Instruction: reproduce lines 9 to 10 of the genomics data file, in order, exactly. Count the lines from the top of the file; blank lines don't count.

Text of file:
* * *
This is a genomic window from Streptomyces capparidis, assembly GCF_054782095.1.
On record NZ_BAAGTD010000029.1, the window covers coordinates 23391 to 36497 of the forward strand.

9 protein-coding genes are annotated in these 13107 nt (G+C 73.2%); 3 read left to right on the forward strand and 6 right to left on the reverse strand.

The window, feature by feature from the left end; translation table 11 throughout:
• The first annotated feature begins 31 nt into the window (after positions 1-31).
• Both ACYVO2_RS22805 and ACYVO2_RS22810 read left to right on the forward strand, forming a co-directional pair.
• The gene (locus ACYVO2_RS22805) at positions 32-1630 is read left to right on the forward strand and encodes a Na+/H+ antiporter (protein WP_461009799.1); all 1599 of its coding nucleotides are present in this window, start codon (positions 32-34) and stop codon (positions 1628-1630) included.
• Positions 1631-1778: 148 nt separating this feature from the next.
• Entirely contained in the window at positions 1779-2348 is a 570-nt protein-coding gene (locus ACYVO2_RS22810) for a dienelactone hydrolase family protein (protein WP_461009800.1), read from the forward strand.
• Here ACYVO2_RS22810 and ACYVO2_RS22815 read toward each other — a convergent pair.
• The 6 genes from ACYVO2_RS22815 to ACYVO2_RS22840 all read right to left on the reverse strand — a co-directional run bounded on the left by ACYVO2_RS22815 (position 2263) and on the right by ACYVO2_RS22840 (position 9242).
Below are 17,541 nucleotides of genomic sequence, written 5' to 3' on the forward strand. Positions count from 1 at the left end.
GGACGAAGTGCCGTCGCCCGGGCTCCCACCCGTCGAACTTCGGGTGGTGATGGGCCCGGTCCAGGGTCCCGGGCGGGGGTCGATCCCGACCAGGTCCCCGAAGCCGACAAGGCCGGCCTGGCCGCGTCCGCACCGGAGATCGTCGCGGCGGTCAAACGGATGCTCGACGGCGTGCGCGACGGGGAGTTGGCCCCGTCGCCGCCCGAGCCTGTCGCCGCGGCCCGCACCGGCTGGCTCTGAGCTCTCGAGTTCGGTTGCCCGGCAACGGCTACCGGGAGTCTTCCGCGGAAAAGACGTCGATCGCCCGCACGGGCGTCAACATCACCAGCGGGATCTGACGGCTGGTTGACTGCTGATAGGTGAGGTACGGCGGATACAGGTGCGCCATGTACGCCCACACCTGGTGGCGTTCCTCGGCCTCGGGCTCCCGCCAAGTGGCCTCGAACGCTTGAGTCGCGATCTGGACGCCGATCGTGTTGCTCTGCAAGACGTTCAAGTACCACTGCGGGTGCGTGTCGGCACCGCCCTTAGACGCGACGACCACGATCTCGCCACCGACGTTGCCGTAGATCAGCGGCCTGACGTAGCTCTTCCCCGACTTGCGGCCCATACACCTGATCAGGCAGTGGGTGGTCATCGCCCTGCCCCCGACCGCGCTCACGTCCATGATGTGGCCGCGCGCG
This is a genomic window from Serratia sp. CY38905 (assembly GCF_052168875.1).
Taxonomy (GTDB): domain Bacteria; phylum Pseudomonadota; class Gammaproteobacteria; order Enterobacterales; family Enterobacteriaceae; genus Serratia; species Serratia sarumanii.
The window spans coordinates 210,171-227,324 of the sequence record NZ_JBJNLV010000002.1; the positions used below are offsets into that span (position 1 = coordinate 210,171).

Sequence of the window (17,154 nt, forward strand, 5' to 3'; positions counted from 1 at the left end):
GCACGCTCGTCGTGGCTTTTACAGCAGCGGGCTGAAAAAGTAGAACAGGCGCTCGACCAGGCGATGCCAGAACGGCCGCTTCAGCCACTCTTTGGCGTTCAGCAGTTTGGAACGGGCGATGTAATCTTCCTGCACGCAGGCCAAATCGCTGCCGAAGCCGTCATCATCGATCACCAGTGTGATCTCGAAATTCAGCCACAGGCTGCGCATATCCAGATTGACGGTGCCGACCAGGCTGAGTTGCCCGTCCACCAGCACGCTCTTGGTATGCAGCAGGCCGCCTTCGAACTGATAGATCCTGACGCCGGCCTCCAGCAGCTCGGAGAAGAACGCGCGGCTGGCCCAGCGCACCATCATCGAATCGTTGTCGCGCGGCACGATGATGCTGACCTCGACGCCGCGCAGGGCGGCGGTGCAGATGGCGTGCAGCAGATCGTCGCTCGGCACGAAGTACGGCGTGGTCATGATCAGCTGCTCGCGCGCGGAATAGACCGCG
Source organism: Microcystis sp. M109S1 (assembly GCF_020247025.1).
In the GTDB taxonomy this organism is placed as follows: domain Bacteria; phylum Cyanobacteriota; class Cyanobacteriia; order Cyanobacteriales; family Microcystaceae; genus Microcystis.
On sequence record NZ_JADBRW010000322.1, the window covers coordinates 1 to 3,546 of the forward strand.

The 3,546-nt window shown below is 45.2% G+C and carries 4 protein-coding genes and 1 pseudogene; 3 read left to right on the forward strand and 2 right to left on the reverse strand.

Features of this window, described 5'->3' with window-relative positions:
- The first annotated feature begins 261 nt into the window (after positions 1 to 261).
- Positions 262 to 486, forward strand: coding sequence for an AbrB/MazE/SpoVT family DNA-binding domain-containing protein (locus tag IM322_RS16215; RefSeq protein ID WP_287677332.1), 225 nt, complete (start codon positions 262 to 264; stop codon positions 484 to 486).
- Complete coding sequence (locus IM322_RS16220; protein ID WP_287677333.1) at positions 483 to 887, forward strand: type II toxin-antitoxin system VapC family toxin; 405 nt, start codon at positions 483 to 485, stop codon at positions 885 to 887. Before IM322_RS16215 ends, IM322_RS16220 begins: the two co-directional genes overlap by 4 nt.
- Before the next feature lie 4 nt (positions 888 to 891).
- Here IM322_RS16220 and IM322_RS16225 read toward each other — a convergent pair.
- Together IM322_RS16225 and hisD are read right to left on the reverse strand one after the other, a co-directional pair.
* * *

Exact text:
• Entirely contained in the window at positions 1779-2348 is a 570-nt protein-coding gene (locus ACYVO2_RS22810) for a dienelactone hydrolase family protein (protein WP_461009800.1), read from the forward strand.
• Here ACYVO2_RS22810 and ACYVO2_RS22815 read toward each other — a convergent pair.